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What To Do With 53.6 million metric tons (Mt) of E-waste?

Electronic waste or e-waste means discarded electrical or electronic devices. Used electronics which are destined for refurbishment, reuse, resale, salvage recycling through material recovery, or disposal. In simply, e-wastes are broken, non-working or old electric electronic appliance.

Currently we are facing the grows of technology of cell phones, chargers, earphones, radios, laptops, computers, tablets, smart watches, television, printers, smoke alarms and more. Thus, it is logic to have abundance of e-waste and we need to cur and handle it with knowledge.

A record 53.6 million metric tons (Mt) of e-waste – discarded products with a battery or plug such as computers and mobile phones – is reported generated worldwide in 2019, up 9.2 Mt in five years. Toxic and hazardous substances such as mercury, brominated flame-retardants (BFR) or chlorofluorocarbons (CFCs) are found in many types of electronic equipment and pose severe risk to human health and the environment. They also predicts global e-waste will reach 74 Mt by 2030, almost double the 2014 figure.

Global E-waste Monitor stated that in 2019, only 17.4 per cent of e-waste was officially documented as formally collected and recycled. In 2018, the highest policy-making body of the Internationally Communication Union (ITU), the Plenipotentiary Conference, established a target to increase the global e-waste recycling rate to 30 per cent by 2023. The formal collection and recycling rate would have to increase in order to hit that target.

Plus, the number of countries that have adopted a national e-waste policy, legislation or regulation has increased from 61 to 78 between 2014 and 2019. In many regions however, regulatory advances are slow, enforcement is low, and the collection and proper e-waste management is poor. ITU Member States also set a target to raise the percentage of countries with an e-waste legislation to 50 per cent – or 97 countries – by 2023. ITU provides a programmed dedicated to e-waste policy and regulatory development, where member states can request ITU technical assistance and capacity building support.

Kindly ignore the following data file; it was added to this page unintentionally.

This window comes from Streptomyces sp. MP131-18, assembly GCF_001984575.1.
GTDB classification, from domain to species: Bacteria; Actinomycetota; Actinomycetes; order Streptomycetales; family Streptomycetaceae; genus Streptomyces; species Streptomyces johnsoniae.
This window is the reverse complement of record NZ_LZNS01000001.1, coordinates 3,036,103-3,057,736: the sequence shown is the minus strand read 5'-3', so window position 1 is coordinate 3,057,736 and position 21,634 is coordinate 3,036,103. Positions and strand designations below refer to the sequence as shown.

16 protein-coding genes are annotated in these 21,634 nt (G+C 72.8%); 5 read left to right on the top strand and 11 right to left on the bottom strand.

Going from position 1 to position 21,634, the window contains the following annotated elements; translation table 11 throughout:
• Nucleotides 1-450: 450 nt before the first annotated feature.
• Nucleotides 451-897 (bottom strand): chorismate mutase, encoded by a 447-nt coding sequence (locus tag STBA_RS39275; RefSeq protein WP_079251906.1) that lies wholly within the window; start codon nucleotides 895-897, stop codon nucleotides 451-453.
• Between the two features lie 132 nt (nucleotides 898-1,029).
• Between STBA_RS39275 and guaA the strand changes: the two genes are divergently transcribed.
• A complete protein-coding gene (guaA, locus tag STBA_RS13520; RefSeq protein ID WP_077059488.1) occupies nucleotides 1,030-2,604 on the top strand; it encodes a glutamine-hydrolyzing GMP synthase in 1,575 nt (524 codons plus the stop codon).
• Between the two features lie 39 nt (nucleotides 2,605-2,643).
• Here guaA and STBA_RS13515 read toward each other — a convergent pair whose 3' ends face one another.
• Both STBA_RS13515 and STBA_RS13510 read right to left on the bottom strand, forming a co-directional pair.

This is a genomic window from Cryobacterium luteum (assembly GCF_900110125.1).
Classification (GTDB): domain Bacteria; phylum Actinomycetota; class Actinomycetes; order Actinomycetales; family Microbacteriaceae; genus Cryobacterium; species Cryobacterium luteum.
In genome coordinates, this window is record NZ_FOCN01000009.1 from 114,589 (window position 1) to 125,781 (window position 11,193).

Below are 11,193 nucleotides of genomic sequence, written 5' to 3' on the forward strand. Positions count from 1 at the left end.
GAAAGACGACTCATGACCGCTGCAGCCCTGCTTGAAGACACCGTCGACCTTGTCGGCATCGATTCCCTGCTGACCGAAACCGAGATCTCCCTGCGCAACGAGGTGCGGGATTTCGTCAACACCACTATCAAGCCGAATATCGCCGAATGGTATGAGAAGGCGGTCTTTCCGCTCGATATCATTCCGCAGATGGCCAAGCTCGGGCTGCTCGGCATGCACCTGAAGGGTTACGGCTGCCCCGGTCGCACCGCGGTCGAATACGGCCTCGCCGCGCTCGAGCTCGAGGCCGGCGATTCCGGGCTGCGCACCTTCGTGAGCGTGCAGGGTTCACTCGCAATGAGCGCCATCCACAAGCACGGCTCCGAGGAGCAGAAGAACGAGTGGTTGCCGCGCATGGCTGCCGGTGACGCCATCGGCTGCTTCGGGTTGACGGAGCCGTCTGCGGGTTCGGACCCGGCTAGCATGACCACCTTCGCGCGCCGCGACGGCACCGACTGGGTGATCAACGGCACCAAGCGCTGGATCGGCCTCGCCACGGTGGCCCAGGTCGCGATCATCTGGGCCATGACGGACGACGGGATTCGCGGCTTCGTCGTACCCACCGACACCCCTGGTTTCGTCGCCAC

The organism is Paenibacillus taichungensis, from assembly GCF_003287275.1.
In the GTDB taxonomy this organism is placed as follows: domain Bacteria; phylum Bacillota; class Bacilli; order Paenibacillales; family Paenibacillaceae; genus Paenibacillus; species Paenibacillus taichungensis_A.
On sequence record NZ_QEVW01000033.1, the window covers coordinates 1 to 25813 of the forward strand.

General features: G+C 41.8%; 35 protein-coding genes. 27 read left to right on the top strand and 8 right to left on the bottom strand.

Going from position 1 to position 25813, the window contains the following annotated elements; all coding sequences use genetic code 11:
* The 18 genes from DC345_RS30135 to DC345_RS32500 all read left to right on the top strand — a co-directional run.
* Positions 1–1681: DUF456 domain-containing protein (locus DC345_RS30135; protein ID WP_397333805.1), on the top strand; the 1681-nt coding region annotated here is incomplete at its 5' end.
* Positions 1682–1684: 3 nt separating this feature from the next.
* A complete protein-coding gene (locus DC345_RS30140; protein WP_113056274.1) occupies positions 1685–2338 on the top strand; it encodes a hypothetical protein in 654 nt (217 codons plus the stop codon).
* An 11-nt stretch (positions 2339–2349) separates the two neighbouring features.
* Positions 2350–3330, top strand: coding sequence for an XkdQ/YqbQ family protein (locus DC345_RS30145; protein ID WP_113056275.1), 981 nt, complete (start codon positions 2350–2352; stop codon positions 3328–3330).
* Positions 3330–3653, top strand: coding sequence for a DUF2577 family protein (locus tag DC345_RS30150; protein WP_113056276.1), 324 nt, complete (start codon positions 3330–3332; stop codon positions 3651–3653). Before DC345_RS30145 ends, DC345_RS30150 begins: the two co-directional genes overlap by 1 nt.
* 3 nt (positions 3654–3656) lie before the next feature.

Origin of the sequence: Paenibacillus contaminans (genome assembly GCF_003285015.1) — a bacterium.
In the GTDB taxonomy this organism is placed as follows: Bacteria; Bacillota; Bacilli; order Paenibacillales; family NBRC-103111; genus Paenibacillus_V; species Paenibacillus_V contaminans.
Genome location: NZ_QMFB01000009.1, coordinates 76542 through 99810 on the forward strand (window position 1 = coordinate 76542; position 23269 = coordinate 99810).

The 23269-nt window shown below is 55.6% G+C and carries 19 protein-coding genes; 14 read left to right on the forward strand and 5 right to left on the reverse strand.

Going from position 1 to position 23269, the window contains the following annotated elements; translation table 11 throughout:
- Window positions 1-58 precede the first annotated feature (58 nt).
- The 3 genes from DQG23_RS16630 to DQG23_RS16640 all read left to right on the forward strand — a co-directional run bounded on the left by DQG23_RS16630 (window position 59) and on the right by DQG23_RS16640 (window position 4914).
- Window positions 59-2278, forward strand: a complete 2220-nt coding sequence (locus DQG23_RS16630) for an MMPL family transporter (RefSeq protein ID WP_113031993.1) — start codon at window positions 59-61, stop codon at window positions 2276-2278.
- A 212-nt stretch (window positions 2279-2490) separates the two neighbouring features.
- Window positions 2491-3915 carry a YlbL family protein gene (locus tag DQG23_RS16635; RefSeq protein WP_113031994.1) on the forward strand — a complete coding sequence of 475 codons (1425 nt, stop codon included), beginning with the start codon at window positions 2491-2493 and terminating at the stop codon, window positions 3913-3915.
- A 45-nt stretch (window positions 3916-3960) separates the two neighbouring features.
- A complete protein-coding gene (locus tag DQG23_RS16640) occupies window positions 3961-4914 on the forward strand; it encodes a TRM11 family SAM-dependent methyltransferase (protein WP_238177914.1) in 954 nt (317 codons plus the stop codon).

United Nation Global E-waste stated that China was the biggest contributor to e-waste with 10.1 million tons, and followed by the United States with 6.9 million tons. India, with 3.2 million tons, was the third biggest contributor. The three countries accounted for nearly 38 per cent of the world’s e-waste last year. Then, China stopped accepting e-waste out of concern for its environment and it makes Europe and North America began shipping more of it to Southeast Asia—Vietnam and Thailand, whose ports have been overwhelmed, are curbing imported e-waste as well.

Let’s look up to our country, Malaysia. In Sungai Muda, Kedah – a former sand mining pool next to a main water source for Kedah and Penang is now filled with e-waste, raising concerns of a looming pollution crisis amid a water shortage caused by the current dry spell in the region. Just metre away is Sungai Muda, which supplies water to over 50,000 padi farmers, as well as the main source of water for Kedah and Penang. Move to the West Cost, Jenjarom, Kuala Langat, Selangor (Kampung Jenjarom, Pulau Carey, Kampung Sungai Cheding) – openly burn of e-waste by the unauthorized people. Some of people said maybe it come from nearby factory. It create unpleasant reaction of the community because of thick smoke and awful smell from the substance of the electronic waste. Almost 5 tonnes successfully brought out from that place.

Maybe you have wonder, where can I discard e-waste? You may look up on Household E-Waste Department of Environment Malaysia website. They had stated the stores that accept e-waste and it available in every state. Let’s not make it our reason for dumping or stored in our home and factory. It is our responsibility to teach and tell our parent, friends and network society in order to educate and create awareness in electronic waste. Have ever watched Wall-E: A Portrait of Earth’s Grim Future? Maybe it starter for us to make changes.

In conclusion, to all person that has read this article, please understand about e-waste. We buy and we use. Surely, we must know to discard it. Do you think we can win over e-waste?

 

Prepared by,

Norhanan Binti Abdul Latip,

Seri Kembangan, Selangor.

 


References:

  1. (Nambiar, 2020) https://www.freemalaysiatoday.com/category/nation/2020/02/03/sungai-muda-kedahs-source-of-water-under-threat-of-pollution-from-e-waste-dump/
  2. (Department of Environment, Miinistry of Energy, Science, Technology, Envionment & Climate Change, n.d.) https://www.doe.gov.my/hhew/
  3. (Media Prima Group, n.d.)https://www.buletintv3.my/video/aduan-rakyat/aduan-rakyat-or-timbunan-sisa-e-waste-ancam-kesihatan-penduduk
  4. (Ravi, 2020)https://thelogicalindian.com/environment/536-million-tonnes-of-e-waste-dumbed-globally-in-2019-22092?infinitescroll=1
  5. (International Telecommunication Union, n.d.)https://www.itu.int/en/ITU-D/Environment/Pages/Spotlight/Global-Ewaste-Monitor-2020.aspx

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